But they disagreed over the proper extent of congressional power and the Supreme Court sided with Hamilton in McCulloch v. Maryland (1819). The disagreement between Hamilton and Madison did not end with the national bank. In the Pacificus-Helvidius debates, Hamilton and Madison, at the urging of Thomas Jefferson, again argued over the proper meaning of the Constitution; this time over the proper extent of the president’s power in foreign affairs. Hamilton favored a unitary executive theory in which the president could act unilaterally in matters of war and international relations and Madison adopted the position that Congress should have a more prominent role in such matters. Both men grounded their arguments in the Constitution.
So with obvious disagreement among the Founding Fathers about the true meaning of the Constitution it seems odd that they are now understood as a homogenous group who stood for a single vision. But this is the danger of allowing one party to claim the Founding Fathers as their own. History gets glossed over.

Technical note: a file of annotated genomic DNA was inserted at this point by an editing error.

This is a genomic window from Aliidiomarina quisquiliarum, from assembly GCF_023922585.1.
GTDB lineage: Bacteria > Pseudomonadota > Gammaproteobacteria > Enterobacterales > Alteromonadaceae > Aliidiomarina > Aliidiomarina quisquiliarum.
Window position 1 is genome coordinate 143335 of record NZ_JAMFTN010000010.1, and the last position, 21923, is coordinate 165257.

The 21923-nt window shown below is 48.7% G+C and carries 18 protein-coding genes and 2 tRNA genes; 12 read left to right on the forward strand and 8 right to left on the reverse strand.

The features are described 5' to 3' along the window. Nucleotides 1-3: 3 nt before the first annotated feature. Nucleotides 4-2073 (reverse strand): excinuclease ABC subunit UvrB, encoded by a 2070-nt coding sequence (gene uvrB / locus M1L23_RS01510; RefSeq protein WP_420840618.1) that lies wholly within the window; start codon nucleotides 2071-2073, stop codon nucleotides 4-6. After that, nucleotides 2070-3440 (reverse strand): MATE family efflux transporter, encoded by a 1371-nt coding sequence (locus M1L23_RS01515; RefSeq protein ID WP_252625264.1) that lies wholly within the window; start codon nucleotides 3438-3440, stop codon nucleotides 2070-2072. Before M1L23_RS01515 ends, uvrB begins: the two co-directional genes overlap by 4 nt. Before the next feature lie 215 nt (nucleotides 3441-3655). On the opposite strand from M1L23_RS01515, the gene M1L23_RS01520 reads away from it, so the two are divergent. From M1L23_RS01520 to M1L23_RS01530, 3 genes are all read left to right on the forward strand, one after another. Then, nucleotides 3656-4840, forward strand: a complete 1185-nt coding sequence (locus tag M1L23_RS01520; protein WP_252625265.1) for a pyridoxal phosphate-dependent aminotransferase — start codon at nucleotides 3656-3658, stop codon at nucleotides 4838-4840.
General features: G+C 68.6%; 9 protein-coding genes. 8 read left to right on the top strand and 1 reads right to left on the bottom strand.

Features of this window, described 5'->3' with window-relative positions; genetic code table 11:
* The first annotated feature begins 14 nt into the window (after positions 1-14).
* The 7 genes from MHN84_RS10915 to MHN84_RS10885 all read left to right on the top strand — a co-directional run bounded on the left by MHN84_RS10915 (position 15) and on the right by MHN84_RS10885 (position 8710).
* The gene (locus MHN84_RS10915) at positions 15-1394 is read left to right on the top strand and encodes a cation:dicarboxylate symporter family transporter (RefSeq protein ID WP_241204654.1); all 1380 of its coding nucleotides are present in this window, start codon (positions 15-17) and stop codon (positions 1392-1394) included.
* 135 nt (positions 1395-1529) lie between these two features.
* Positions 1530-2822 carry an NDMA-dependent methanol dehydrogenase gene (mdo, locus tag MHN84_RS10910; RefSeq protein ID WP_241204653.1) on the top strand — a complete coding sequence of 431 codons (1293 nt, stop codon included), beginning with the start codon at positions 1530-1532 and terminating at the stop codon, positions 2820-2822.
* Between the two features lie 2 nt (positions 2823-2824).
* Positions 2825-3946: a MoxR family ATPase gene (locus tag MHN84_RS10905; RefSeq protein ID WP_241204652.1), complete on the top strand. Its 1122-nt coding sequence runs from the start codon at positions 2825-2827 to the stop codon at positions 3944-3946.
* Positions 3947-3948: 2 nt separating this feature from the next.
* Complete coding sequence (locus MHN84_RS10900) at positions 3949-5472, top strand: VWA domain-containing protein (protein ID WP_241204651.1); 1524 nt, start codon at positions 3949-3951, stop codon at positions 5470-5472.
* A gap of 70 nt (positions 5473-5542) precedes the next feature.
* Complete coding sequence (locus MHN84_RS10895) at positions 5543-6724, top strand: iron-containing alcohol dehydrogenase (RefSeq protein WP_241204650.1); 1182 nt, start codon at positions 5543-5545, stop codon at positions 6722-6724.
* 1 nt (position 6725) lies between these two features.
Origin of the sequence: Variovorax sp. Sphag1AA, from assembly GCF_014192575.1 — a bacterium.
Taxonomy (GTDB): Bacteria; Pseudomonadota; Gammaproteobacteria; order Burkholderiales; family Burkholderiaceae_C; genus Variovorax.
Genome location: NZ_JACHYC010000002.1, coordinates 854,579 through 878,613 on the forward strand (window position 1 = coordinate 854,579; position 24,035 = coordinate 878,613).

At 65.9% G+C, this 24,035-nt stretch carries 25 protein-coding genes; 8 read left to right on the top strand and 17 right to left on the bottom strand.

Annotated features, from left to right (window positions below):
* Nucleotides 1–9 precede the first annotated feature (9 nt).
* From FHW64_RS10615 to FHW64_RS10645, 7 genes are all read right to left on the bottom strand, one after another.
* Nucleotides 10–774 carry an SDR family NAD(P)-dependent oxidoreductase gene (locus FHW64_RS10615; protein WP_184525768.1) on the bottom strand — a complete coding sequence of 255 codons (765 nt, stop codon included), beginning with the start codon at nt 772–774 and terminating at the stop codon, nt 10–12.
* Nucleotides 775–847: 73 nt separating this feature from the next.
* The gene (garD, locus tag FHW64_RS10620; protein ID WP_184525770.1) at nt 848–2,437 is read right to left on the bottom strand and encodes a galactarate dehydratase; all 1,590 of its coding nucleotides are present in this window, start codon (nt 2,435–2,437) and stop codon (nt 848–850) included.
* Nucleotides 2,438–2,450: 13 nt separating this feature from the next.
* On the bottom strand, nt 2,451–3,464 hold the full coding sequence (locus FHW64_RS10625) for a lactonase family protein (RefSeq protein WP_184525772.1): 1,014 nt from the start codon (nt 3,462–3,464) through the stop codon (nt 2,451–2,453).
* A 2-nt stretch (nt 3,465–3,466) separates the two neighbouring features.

If one party is left to declare themselves the heirs to the Founding Fathers, without challenge to the claim or their interpretation of the founding, they could remake the founding in their own image and for their own purposes. This ignores the reality of the founding generation.
Debate about our foundational principles is a good thing. It forces us to question who we are as a nation and what it is we want from government. It is not a settled question as to whether the left or right is correct about today’s political questions or about which side has the founding correct, but what we can know, is that an open debate about those things is certainly the correct path forward. That is at least one indisputable teaching the founders handed down to us.